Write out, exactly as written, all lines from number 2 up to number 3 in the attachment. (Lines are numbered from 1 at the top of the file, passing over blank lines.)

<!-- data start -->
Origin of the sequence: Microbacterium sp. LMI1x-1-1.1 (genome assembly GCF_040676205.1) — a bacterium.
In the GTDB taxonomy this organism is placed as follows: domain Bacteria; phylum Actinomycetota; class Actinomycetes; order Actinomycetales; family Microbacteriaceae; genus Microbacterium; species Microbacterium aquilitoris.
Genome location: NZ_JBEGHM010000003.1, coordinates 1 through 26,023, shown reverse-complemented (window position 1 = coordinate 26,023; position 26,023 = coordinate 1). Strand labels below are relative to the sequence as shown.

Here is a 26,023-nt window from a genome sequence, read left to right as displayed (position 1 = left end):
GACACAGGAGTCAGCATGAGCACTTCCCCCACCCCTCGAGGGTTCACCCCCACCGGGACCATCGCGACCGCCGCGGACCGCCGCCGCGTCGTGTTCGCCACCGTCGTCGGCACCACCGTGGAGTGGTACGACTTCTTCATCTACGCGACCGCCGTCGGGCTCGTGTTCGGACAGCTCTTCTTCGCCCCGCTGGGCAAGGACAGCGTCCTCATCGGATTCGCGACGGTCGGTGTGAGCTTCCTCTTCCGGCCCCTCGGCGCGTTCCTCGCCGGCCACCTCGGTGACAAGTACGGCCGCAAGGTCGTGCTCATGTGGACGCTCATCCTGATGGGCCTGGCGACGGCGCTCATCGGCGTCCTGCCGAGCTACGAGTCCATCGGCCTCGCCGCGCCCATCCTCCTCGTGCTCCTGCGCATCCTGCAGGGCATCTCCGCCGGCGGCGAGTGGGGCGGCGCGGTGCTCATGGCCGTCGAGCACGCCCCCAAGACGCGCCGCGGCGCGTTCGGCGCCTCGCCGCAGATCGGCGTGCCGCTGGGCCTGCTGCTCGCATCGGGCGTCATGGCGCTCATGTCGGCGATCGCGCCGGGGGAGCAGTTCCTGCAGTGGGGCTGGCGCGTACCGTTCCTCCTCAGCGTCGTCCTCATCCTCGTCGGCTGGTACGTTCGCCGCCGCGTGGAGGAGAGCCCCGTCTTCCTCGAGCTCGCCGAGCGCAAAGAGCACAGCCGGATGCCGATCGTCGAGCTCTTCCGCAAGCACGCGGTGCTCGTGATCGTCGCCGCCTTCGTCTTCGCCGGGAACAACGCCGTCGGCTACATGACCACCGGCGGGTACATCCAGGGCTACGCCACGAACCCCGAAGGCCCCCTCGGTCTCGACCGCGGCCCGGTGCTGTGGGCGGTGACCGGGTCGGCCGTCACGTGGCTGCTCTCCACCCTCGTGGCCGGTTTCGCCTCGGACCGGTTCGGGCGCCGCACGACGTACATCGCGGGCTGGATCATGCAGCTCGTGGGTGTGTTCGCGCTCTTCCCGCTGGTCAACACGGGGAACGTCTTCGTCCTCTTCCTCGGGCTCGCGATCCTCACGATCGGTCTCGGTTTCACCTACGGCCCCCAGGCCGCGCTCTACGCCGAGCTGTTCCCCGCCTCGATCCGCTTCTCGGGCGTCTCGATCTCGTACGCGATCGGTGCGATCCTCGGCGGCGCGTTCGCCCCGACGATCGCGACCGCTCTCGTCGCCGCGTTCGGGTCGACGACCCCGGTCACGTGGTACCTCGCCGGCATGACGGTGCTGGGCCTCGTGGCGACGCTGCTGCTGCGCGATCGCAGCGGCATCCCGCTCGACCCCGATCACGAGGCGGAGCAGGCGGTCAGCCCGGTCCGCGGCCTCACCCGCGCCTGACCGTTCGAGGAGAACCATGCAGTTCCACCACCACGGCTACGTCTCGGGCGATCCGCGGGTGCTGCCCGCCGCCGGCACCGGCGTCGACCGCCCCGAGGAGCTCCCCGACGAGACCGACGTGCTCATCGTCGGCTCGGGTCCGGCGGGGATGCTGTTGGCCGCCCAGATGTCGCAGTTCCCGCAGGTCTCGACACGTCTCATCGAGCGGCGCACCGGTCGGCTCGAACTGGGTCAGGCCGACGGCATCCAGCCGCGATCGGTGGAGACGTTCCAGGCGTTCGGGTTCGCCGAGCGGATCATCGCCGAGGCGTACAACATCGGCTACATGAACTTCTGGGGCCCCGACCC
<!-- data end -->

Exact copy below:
In the GTDB taxonomy this organism is placed as follows: domain Bacteria; phylum Actinomycetota; class Actinomycetes; order Actinomycetales; family Microbacteriaceae; genus Microbacterium; species Microbacterium aquilitoris.
Genome location: NZ_JBEGHM010000003.1, coordinates 1 through 26,023, shown reverse-complemented (window position 1 = coordinate 26,023; position 26,023 = coordinate 1). Strand labels below are relative to the sequence as shown.